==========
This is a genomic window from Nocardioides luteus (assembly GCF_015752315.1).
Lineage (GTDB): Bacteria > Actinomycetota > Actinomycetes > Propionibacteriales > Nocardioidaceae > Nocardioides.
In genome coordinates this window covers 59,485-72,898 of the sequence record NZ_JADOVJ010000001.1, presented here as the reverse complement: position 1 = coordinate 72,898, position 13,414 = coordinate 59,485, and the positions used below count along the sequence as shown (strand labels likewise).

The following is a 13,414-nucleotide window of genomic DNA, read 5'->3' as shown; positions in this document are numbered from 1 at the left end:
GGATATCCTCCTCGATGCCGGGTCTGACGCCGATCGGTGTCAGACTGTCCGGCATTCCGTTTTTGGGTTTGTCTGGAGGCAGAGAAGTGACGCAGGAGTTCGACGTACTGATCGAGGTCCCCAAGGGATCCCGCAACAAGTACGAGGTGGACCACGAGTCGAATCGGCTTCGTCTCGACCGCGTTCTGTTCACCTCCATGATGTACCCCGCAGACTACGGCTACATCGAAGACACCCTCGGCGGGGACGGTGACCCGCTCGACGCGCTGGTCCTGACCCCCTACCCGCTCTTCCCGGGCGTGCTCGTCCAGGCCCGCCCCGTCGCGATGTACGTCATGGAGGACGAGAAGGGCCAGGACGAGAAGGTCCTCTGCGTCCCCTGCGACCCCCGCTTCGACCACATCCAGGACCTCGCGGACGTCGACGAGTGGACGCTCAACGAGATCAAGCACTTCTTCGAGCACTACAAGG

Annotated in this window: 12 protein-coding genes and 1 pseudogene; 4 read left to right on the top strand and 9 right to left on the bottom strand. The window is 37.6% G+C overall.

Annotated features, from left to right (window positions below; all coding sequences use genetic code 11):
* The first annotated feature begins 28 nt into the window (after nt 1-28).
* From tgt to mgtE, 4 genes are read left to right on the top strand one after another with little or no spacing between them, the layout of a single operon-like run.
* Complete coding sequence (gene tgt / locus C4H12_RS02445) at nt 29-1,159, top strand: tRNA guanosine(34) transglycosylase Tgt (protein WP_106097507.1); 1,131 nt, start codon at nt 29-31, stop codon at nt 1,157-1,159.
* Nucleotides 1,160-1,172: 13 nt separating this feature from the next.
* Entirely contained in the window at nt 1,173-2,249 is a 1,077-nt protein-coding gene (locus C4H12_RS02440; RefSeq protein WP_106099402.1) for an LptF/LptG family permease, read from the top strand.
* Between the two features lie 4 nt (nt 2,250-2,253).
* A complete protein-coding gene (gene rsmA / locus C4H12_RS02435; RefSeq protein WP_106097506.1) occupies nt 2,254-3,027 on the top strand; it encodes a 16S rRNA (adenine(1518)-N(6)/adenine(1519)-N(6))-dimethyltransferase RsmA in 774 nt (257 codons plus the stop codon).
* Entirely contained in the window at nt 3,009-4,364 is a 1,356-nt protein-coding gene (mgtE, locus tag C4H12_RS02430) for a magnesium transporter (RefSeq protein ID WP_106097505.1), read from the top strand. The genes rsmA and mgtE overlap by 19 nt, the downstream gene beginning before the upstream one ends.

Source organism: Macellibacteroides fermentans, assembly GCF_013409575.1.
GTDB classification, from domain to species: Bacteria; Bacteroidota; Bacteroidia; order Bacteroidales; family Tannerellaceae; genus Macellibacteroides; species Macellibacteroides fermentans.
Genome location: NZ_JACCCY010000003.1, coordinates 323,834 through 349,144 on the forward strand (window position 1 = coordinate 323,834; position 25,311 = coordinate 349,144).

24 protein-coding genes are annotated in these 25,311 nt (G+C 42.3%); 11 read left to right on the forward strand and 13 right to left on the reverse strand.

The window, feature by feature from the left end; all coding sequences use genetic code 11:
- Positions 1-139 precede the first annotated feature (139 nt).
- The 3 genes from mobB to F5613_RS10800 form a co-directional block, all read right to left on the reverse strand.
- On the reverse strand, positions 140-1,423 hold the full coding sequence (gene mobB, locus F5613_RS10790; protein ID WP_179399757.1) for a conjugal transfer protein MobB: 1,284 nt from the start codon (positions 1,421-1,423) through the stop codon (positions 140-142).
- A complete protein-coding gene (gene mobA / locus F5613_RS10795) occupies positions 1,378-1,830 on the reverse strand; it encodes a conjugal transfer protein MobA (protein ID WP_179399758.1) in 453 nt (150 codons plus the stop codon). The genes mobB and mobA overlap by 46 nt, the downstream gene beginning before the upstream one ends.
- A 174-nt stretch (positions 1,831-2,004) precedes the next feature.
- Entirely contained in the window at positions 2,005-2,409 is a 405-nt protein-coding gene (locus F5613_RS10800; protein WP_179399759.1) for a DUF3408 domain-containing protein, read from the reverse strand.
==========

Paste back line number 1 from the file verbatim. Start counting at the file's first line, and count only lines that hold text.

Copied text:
This is a genomic window from Nocardioides luteus (assembly GCF_015752315.1).